On Feb. 9, 1974, I drove to Seattle with a friend to attend a concert of Bob Dylan – who received the Nobel Prize for Literature today – and The Band at the Seattle Center Coliseum. It was a transformative show for me, a spiritual experience that changed my life – without being high on anything but the music and the energy of the crowd.
On the way back to Vancouver, I told my friend I was going to quit my job with the federal government and take a 40-day training with a mystical school called the Arica Institute. That was my first serious step on the path of spiritual growth, which has been an essential part of me ever since.
The photo is from that 1974 tour with Dylan flanked by Robbie Robertson and Levon Helm of The Band – my favourite band of all time – and here’s the tour poster too. The setlist for that concert included (thank you, Google, for all these details) “It Ain’t Me Babe,” “Knockin’ on Heaven’s Door,” “The Times They Are A-Changin’,” “Don’t Think Twice, It’s All Right” and “Forever Young.”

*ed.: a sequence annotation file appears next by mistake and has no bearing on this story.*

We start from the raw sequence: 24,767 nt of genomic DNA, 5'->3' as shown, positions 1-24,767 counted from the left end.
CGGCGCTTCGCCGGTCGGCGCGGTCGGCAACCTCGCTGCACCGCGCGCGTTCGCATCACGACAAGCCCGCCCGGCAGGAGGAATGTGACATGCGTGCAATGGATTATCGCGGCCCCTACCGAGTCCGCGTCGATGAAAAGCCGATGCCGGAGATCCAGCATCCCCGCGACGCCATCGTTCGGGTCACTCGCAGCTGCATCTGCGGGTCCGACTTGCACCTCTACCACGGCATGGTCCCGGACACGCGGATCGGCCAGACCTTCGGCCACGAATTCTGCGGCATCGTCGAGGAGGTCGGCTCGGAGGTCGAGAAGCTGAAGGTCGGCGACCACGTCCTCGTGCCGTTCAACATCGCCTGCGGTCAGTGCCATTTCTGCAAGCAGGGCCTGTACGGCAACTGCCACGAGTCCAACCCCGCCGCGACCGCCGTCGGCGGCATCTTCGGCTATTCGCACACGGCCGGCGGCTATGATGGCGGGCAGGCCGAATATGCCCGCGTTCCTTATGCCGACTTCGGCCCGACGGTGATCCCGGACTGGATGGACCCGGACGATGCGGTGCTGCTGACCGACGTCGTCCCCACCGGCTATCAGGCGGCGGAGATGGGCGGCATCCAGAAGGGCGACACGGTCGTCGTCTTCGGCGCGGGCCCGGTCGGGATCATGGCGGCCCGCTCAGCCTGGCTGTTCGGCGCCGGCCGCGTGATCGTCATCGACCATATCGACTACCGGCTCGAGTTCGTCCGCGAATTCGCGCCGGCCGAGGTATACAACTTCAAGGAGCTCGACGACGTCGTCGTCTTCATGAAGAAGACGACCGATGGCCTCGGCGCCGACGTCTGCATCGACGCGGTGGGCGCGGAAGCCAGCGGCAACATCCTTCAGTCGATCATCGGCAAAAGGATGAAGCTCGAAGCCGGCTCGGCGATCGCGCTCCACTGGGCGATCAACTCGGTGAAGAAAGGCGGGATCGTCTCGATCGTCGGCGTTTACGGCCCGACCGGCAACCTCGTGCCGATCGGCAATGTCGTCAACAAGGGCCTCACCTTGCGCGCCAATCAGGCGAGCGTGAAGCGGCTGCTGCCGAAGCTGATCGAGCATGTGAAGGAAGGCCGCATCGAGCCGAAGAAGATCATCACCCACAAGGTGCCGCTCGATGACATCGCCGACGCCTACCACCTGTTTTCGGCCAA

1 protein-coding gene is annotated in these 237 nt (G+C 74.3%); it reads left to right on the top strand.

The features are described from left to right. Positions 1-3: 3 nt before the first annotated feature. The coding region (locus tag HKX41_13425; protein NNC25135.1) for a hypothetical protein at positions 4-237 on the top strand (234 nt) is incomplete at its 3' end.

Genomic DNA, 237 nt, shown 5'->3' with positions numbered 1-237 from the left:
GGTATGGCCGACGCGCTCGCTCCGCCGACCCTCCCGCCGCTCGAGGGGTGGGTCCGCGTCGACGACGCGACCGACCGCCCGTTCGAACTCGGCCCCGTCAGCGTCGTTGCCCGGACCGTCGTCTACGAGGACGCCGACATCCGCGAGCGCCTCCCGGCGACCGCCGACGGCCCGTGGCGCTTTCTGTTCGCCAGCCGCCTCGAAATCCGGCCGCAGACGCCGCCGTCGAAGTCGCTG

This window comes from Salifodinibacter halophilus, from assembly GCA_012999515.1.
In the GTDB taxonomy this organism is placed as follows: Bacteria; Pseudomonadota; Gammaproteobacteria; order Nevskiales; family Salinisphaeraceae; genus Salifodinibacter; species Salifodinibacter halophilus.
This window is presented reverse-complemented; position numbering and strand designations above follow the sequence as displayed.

“Forever Young” has become a personal anthem that picks me up when I’m down. I like to crank it up in the car and sing it at the top of my lungs. It’s Dylan’s take on the Priestly Blessing from Torah, which the temple priests from whom I am descended used to channel God’s blessings to the people, and is also used by Jewish parents to bless their children at the Sabbath table.
Seth Rogovoy points out in The Forward newspaper that “Forever Young” invokes “the story of Jacob (‘May you build a ladder to the stars /And climb on every rung’) to connect it to his own youngest son, who would grow up to be a rock star.”
I first encountered Dylan’s music when I was still in high school. “Blowin’ in the Wind” was released in 1963, and not long after I was on stage at a Burnaby South High School event plunking out the chords on my guitar while a classmate sang the song.
I was also first exposed to Leonard Cohen when I was high school age, to his poems in “Love Where the Nights Are Long,” the first anthology of Canadian love poetry. Leonard is now 82 and I hope he lives long enough to be receive such an honour as the Nobel Prize. To me, his books, poetry and songs add up to a body of superb work greater than Dylan’s.